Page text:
Comprehensive Description

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Gastrotheca antoniiochoai is a small species of Gastrotheca, with an average male SVL of 26.5 mm (from two specimens) and female SVL of 32.5 mm (in a single specimen). Diagnostic characteristics include the following: Skin on dorsum is smooth to finely rugose and lacks transverse ridges. The interorbital distance is about 1.36x the width of the eye. The tympanic annulus is smooth. Supraciliary processes are absent. Finger I is shorter than finger II. Fingers are unwebbed and terminate in expanded discs, which range from 1.1x (Finger I) to 1.6x (Fingers III, IV) digit width. Toes are basally webbed between Toe III and V. Neither calcar nor tubercles are present on the heel. The shank (tibial length) is 51.6% of SVL and 108.5% of foot length. Females have paired, lateral brood pouches, as discussed in the following paragraph. In addition to the preceding diagnostic characters, the iris is bronze, and males have well-developed, tan nuptial excrescences (Catenazzi and Lehr 2009).

Like other members of the genus Gastrotheca, female G. antoniiochoai bear a closed brood pouch. However, the brood pouch morphology is unusual; this species has a lateral, paired brood pouch, unlike most members of the genus Gastrotheca, in which females have a single dorsomedian brood pouch. Only three other Gastrotheca species with paired brood pouches are known: G. zeugocystis, from central Peru, plus G. walkeri and G. williamsonii, both from Venezuela (Catenazzi and Lehr 2009).

Dorsal coloration is brown to golden tan. Tiny darker spots and green spots are scattered dorsally from the interorbital region to the sacral area. Eyelids have narrow dark flecking along their length. A tan stripe runs laterally from the nostrils to the posterior margin of the cilia (on the eyes). No interorbital or T-shaped dorsal markings are present. No pale dorsolateral stripe is present. Flanks are beige with tiny dark brown spots. Venter is gray-brown or beige with many black melanophores.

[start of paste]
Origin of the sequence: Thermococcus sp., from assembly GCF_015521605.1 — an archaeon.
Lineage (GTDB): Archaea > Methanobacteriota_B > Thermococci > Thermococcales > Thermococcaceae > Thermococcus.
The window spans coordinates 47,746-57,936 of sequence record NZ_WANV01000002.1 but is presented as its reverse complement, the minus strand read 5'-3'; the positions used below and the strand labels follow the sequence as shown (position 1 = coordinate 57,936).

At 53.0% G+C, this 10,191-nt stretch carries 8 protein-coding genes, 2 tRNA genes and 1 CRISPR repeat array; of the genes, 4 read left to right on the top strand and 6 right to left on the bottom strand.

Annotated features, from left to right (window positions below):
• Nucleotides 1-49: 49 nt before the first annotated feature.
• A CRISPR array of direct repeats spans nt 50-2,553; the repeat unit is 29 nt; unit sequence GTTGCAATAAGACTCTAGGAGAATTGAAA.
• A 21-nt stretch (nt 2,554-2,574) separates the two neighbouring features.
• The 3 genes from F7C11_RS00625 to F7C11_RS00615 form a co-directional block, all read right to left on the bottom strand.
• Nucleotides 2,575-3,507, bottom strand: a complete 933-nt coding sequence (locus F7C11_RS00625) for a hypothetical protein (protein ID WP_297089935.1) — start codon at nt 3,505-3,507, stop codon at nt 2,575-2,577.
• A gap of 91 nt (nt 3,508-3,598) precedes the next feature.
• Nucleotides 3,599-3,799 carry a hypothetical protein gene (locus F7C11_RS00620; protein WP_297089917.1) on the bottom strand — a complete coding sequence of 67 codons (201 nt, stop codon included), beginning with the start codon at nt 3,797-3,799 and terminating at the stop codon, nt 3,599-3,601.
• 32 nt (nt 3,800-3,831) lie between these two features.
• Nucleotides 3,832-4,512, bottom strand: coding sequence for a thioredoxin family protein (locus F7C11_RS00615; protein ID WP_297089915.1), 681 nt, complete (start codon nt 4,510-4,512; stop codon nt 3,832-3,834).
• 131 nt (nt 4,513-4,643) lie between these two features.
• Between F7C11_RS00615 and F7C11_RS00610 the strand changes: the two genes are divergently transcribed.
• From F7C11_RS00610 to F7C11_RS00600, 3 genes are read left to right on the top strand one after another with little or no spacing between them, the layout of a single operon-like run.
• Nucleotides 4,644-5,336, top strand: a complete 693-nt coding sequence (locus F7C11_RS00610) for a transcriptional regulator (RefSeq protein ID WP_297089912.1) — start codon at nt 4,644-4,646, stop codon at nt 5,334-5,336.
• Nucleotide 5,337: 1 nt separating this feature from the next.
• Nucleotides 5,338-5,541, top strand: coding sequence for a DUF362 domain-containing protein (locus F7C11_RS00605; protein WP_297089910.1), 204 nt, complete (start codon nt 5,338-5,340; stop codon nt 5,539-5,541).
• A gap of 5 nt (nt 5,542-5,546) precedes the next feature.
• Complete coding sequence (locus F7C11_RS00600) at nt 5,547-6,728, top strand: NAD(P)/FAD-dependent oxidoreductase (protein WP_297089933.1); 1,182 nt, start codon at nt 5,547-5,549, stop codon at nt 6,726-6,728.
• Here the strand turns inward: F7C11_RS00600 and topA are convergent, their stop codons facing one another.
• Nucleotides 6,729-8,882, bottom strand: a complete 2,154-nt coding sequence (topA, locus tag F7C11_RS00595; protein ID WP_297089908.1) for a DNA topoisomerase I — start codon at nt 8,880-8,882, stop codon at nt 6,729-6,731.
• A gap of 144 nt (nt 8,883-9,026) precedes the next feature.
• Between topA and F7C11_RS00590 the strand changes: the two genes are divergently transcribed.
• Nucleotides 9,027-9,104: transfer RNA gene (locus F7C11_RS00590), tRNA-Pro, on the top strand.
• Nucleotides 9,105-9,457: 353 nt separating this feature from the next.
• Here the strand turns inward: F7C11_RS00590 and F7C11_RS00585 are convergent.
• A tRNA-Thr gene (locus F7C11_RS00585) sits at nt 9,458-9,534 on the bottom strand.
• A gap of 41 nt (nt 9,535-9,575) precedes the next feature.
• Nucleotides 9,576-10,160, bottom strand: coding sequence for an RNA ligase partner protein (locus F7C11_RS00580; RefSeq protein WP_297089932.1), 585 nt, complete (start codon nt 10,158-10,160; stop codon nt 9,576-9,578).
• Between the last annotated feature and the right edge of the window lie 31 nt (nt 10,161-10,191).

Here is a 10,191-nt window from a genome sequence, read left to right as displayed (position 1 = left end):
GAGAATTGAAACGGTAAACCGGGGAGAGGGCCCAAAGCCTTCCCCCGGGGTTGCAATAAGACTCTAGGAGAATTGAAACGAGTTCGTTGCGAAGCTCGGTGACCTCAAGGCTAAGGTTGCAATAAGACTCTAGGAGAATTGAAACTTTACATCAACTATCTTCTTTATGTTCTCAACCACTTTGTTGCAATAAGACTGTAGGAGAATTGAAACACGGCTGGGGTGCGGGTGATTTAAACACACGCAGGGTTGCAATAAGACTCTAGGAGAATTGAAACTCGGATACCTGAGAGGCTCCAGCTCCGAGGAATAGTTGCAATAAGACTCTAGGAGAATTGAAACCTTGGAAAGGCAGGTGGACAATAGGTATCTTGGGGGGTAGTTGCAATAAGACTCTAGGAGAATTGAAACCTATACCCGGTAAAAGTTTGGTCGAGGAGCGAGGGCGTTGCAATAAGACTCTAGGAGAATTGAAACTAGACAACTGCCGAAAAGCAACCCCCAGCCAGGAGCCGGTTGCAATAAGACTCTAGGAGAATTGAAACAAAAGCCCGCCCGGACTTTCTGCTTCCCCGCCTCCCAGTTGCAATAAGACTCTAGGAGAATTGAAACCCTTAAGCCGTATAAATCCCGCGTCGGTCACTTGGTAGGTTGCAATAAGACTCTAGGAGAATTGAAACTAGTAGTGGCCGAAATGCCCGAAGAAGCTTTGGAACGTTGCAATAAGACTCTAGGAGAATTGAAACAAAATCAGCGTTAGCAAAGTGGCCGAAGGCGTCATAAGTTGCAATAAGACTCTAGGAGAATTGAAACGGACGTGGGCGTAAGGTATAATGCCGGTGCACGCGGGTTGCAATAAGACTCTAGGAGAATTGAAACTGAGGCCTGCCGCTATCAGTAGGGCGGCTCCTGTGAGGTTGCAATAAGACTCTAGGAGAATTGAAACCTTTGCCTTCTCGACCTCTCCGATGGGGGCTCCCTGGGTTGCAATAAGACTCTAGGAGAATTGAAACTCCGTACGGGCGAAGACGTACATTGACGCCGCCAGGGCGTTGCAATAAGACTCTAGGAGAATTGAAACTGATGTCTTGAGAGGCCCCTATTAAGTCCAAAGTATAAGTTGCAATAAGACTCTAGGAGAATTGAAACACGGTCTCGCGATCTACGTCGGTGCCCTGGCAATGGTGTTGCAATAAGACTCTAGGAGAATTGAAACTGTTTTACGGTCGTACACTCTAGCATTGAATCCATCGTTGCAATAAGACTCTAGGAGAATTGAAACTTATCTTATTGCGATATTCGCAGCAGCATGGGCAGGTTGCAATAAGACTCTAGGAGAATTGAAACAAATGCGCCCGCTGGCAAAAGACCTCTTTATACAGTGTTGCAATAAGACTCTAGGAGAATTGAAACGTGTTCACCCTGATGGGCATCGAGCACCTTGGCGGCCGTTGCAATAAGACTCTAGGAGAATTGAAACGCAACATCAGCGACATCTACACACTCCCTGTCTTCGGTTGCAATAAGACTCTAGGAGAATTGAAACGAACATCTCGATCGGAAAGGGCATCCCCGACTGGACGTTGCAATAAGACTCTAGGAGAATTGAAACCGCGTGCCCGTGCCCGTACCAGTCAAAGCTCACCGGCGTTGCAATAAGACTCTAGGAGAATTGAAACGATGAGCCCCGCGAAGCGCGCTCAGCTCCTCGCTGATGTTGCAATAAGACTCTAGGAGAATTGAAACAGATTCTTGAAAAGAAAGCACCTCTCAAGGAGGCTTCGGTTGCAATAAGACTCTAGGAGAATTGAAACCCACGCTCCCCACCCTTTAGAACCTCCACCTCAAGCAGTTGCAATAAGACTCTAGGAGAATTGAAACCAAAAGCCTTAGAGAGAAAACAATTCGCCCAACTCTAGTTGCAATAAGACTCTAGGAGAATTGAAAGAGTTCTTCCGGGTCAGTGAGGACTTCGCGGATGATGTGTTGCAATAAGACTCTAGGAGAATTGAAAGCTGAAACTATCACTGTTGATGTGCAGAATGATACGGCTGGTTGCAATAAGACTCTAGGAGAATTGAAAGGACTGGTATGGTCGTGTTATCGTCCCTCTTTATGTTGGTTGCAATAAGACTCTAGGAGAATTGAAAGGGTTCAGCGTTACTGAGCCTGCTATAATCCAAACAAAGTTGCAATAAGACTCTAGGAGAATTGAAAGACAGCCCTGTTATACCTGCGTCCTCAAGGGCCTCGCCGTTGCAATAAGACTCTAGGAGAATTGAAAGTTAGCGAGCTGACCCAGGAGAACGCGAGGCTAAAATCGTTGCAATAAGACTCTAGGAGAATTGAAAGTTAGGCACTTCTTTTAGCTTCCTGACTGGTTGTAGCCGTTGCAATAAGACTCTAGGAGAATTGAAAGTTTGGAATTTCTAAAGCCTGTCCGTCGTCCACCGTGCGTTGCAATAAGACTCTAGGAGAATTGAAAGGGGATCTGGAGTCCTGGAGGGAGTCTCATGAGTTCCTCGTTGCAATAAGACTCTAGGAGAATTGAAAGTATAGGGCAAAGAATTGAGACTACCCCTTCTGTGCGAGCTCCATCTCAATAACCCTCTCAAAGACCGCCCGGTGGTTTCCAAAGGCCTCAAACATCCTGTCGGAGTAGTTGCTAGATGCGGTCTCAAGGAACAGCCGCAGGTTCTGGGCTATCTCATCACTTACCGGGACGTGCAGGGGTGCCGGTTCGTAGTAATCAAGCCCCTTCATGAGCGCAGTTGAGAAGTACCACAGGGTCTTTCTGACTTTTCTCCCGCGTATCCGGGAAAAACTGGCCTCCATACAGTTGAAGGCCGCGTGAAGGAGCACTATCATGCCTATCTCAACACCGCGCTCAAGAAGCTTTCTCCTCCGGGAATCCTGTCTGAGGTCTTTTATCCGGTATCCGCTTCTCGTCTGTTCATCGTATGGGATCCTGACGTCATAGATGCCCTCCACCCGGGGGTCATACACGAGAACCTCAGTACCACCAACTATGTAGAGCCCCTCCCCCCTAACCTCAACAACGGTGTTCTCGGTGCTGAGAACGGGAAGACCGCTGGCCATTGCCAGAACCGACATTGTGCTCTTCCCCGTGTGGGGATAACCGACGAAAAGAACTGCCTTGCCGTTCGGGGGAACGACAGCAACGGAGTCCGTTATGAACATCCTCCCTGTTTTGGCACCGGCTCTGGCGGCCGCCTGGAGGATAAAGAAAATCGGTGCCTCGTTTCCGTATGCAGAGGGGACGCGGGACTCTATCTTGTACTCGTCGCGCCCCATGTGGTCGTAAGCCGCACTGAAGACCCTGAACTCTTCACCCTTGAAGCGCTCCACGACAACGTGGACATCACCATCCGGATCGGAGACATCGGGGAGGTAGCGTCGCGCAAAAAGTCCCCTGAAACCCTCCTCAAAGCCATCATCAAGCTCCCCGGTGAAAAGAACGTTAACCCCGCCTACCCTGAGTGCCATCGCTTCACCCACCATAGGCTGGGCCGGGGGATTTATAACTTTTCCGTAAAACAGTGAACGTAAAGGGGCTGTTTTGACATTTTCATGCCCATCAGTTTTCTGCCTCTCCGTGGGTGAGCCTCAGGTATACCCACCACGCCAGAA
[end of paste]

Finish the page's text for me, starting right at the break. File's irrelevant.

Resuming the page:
Juvenile coloration differs somewhat from that of the adult. In juveniles, the limbs are barred. Also, in juveniles the dark tan band runs from the nares laterally all the way to the midbody, but with an interruption above the arm insertion. Further, juveniles have reddish-bronze irises with black reticulations, rather than bronze irises (Catenazzi and Lehr 2009).

This frog was formerly thought to be a member of the genus Hyla, but the original description (De la Riva and Chaparro 2005) was based on a subadult female and a juvenile, according to Catenazzi and Lehr (2009).G. antoniiochoai may be related to G. zeugocystis, since both have the unusual characteristic of lateral paired brood pouches in females, are similar in general appearance in coloration, occur in cloudforests and take refuge in bromeliads. However, the type localities for these two species are separated by over 600 km and by the valley of the Río Apurimac, which has been proposed as a biogeographic barrier for other clades of frogs (Catenazzi and Lehr 2009).


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